Sunday, January 11, 2009

Broken Bow, Oklahoma

My family returned to the land of my mother and father in the interlude between Christmas and New Year’s Day. Having not been able to accommodate everyone’s schedule this summer, we resolved to take our family vacation this winter. The goal was some peace and quiet in the woods. Lake Broken Bow in Southeast Oklahoma became the destination. We rented a cabin within a couple of miles of Beavers Bend State Park. We walked down to the lake’s edge on the first evening at the cabin. These woods produced a Brown Creeper, Tufted Titmouse, Carolina Chickadee, and, of course, American Crows.

The Talimena National Scenic Byway, north of the cabin, afforded us grand views of the Ozarks and surrounding valleys. At Emerald Vista we learned of, and you can see still the effects of, the old practice of clear cutting an area of timber for the sawmill. Then the company would abandon the area moving the workers, equipment and mill without regard to replanting. Then there is Horsethief Springs where the rustlers would water the stolen horses before moving on. At the western end of the byway, at the Talimena State Park we had a picnic lunch.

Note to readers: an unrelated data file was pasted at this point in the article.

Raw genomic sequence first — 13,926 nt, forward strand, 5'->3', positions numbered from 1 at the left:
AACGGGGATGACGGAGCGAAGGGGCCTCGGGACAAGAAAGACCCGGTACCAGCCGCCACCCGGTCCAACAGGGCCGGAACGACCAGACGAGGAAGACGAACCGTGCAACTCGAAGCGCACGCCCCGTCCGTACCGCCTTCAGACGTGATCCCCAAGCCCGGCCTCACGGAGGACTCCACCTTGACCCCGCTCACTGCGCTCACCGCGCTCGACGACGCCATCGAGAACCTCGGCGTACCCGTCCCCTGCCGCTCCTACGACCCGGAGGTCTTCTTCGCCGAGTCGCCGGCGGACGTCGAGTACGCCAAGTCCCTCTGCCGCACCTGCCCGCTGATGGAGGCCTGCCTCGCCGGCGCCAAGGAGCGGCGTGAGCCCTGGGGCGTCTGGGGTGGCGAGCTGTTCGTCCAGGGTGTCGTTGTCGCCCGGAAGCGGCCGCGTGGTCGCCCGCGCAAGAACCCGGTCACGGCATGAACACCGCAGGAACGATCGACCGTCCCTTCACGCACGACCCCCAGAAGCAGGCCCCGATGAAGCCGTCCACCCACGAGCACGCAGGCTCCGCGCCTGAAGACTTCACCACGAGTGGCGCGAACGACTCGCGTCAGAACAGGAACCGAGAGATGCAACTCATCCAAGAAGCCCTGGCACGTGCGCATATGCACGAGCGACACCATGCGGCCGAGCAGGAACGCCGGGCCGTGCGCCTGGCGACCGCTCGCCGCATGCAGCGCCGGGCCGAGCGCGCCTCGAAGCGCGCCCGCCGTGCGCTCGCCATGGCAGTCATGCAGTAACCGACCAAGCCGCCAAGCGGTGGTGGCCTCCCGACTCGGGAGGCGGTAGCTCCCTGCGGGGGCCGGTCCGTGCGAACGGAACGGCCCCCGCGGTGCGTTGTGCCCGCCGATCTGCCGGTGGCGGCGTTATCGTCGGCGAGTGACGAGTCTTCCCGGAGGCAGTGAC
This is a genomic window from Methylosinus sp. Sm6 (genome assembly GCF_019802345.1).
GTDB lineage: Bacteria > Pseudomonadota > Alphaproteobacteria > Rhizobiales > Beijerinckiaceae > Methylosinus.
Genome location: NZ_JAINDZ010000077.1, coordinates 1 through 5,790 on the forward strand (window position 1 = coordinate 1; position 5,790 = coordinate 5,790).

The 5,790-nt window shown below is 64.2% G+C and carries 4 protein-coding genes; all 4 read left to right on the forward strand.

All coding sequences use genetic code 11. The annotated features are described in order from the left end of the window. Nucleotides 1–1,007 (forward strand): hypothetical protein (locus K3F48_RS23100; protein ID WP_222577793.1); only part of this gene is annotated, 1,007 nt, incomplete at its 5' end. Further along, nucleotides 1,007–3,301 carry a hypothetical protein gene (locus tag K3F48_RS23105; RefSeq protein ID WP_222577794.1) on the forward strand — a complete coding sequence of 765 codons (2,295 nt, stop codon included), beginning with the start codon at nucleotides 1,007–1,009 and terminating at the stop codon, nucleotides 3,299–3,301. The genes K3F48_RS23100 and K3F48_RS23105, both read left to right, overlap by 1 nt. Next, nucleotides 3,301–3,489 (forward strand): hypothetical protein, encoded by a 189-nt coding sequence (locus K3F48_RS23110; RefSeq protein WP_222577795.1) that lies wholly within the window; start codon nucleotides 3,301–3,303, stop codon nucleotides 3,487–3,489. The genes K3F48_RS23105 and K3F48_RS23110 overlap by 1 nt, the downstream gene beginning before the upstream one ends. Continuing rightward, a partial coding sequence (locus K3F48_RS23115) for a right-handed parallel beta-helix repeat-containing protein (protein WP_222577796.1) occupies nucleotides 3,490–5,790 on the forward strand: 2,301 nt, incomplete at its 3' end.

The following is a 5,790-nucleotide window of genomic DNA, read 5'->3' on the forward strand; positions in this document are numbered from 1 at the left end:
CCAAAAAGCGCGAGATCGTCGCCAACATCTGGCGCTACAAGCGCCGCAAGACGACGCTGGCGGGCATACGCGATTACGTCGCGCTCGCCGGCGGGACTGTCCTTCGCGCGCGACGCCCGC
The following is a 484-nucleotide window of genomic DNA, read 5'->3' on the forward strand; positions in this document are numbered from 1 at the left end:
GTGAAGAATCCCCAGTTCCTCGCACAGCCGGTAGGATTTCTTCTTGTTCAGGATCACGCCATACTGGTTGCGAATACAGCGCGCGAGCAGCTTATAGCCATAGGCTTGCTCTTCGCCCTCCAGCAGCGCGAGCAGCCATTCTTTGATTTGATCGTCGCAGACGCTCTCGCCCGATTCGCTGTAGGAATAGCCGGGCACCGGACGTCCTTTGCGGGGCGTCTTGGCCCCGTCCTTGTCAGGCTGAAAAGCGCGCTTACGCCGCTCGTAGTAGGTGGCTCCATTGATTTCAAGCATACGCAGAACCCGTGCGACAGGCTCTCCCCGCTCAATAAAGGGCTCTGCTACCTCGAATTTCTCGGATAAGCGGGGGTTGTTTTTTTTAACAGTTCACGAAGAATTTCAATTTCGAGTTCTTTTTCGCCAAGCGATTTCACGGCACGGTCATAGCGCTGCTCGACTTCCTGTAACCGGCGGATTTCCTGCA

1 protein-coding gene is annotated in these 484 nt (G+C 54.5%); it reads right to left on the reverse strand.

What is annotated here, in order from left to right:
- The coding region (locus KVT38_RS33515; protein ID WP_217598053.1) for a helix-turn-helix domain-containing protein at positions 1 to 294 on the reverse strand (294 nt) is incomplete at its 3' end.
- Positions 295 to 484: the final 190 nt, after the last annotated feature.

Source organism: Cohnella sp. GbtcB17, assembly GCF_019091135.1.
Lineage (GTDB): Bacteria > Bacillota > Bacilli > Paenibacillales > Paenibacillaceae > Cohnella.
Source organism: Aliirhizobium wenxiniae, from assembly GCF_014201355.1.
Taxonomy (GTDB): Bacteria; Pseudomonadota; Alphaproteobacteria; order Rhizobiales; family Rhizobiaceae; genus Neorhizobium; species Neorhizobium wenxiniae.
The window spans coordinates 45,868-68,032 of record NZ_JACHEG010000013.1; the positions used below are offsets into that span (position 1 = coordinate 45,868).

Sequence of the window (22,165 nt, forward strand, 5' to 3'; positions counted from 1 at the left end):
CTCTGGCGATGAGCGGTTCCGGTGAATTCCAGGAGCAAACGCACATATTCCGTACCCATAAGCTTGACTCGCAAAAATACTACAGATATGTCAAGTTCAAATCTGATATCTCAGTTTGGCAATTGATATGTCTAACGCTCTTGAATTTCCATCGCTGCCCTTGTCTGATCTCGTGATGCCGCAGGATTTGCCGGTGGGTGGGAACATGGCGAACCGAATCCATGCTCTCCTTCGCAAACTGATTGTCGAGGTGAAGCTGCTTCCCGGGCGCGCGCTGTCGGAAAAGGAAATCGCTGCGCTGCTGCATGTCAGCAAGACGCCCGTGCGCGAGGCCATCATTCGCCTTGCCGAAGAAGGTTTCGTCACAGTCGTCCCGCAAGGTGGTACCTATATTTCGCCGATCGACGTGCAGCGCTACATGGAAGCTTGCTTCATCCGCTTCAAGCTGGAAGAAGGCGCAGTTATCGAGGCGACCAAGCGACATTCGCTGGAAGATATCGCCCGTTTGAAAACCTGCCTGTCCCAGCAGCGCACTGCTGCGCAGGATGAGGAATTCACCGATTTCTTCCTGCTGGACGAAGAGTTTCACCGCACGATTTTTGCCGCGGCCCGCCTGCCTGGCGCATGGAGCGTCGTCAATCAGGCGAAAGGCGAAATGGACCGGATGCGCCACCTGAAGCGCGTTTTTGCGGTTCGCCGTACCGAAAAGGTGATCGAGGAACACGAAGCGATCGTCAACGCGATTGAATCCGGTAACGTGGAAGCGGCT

We spent part of the last day at the Red Slough Wetlands and Wildlife Management Area where we saw Mallards, American Coots, Red Shouldered Hawk, sandpipers, Great Egret, Great Blue Heron, Belted Kingfisher, Eastern Phoebe and Meadowlarks. Red Slough is a reclaimed wetland, once having been cleared and converted for the production of rice, soybeans, corn and milo. Since 1966 the property has been managed as a wetland. Wood Storks regularly visit in the summer. Some 290 species of birds have been recorded on these 5814 acres.

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